That seems the likely lesson Target and Best Buy learned after making large donations to a political consortium created to support pro-business candidates for office. One of those candidates was Minnesota’s GOP candidate for governor, a man who critics say has consistently worked against gay and lesbian civil rights.
What’s ironic is that Target has had a reputation for being gay-friendly. That was pointed out by a Beverly Hills caller to AirTalk on Friday morning. He described himself as a businessman who’s sold products to Target, frequently visited its Twin Cities headquarters, and talked with numerous gay employees about how positive the environment is there. The caller also said he’s gay, and very unhappy about the boycott launched against the company.
One of the things I really enjoy about hosting a program with the strength and range of listeners we have, is how much more nuanced the world is than how it’s depicted in most media. We see how strong supporters of gay rights can be focused on the same goals, but completely disagree on tactics.
That’s true with most issues, whether we’re talking about the Disneyland employee who sees it as her right to wear a hijab while working as a restaurant hostess, or a flight attendant who takes a crying baby from the mother who just slapped the child.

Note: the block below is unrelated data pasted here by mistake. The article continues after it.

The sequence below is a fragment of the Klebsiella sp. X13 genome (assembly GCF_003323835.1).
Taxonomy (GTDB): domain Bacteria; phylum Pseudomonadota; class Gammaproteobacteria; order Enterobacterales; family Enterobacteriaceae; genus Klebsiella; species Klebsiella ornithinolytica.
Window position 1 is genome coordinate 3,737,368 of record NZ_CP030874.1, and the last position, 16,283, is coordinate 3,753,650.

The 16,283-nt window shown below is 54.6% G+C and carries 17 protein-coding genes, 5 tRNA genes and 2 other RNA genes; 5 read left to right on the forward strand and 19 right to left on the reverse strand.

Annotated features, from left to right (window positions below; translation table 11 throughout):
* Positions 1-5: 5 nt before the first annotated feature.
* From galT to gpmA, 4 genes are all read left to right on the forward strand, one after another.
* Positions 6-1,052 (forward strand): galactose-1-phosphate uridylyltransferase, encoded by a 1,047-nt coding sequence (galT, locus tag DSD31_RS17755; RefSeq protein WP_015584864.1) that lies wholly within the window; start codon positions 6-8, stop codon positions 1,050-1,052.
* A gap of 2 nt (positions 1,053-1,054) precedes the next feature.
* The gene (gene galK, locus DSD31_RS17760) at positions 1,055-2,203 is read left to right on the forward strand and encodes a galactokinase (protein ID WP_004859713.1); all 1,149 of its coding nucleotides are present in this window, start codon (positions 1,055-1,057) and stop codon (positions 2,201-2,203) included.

Some listeners might see these issues involving regular individuals as less important than what Congress or the state legislature is doing. To me, these day-to-day stories that evoke our strong emotional and intellectual responses speak even more strongly to how we work out our daily lives.
I really appreciate how many terrific online and phone contributions we’re getting to these listener debates. It’s clear whether the issue is gay rights, religious vs. employer freedom in the workplace, or how to handle what you think is abuse of a child, we care about these issues because they speak to our values.
I’ll be on vacation with my family in New Mexico during this week. I look forward to talking with you again on August 30th.